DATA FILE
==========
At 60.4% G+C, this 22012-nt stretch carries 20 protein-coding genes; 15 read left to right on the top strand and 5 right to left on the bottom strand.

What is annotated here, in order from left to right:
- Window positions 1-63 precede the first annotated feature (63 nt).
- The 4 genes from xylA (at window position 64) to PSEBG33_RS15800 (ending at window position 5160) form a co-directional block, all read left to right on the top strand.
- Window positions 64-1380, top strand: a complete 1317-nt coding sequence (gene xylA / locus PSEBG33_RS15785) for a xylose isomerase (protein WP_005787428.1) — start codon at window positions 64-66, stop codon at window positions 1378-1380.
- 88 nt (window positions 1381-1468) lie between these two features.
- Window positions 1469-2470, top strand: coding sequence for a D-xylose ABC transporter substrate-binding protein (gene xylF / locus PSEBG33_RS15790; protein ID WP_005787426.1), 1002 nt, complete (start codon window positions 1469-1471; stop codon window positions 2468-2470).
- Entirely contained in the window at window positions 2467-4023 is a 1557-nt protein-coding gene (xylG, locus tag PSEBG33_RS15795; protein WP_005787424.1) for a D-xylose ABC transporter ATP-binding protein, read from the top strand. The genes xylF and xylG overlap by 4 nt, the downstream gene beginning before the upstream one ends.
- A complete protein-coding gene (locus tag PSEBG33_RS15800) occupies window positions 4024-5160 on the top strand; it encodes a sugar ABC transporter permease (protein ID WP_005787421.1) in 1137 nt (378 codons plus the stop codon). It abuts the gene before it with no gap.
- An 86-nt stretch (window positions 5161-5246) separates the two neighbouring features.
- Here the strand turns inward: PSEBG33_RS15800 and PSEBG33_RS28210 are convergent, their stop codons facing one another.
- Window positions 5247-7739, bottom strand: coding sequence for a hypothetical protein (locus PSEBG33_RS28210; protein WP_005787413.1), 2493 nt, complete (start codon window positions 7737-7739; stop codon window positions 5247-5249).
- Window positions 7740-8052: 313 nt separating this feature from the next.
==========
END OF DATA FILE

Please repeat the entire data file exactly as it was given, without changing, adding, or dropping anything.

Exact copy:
At 60.4% G+C, this 22012-nt stretch carries 20 protein-coding genes; 15 read left to right on the top strand and 5 right to left on the bottom strand.

What is annotated here, in order from left to right:
- Window positions 1-63 precede the first annotated feature (63 nt).
- The 4 genes from xylA (at window position 64) to PSEBG33_RS15800 (ending at window position 5160) form a co-directional block, all read left to right on the top strand.
- Window positions 64-1380, top strand: a complete 1317-nt coding sequence (gene xylA / locus PSEBG33_RS15785) for a xylose isomerase (protein WP_005787428.1) — start codon at window positions 64-66, stop codon at window positions 1378-1380.
- 88 nt (window positions 1381-1468) lie between these two features.
- Window positions 1469-2470, top strand: coding sequence for a D-xylose ABC transporter substrate-binding protein (gene xylF / locus PSEBG33_RS15790; protein ID WP_005787426.1), 1002 nt, complete (start codon window positions 1469-1471; stop codon window positions 2468-2470).
- Entirely contained in the window at window positions 2467-4023 is a 1557-nt protein-coding gene (xylG, locus tag PSEBG33_RS15795; protein WP_005787424.1) for a D-xylose ABC transporter ATP-binding protein, read from the top strand. The genes xylF and xylG overlap by 4 nt, the downstream gene beginning before the upstream one ends.
- A complete protein-coding gene (locus tag PSEBG33_RS15800) occupies window positions 4024-5160 on the top strand; it encodes a sugar ABC transporter permease (protein ID WP_005787421.1) in 1137 nt (378 codons plus the stop codon). It abuts the gene before it with no gap.
- An 86-nt stretch (window positions 5161-5246) separates the two neighbouring features.
- Here the strand turns inward: PSEBG33_RS15800 and PSEBG33_RS28210 are convergent, their stop codons facing one another.
- Window positions 5247-7739, bottom strand: coding sequence for a hypothetical protein (locus PSEBG33_RS28210; protein WP_005787413.1), 2493 nt, complete (start codon window positions 7737-7739; stop codon window positions 5247-5249).
- Window positions 7740-8052: 313 nt separating this feature from the next.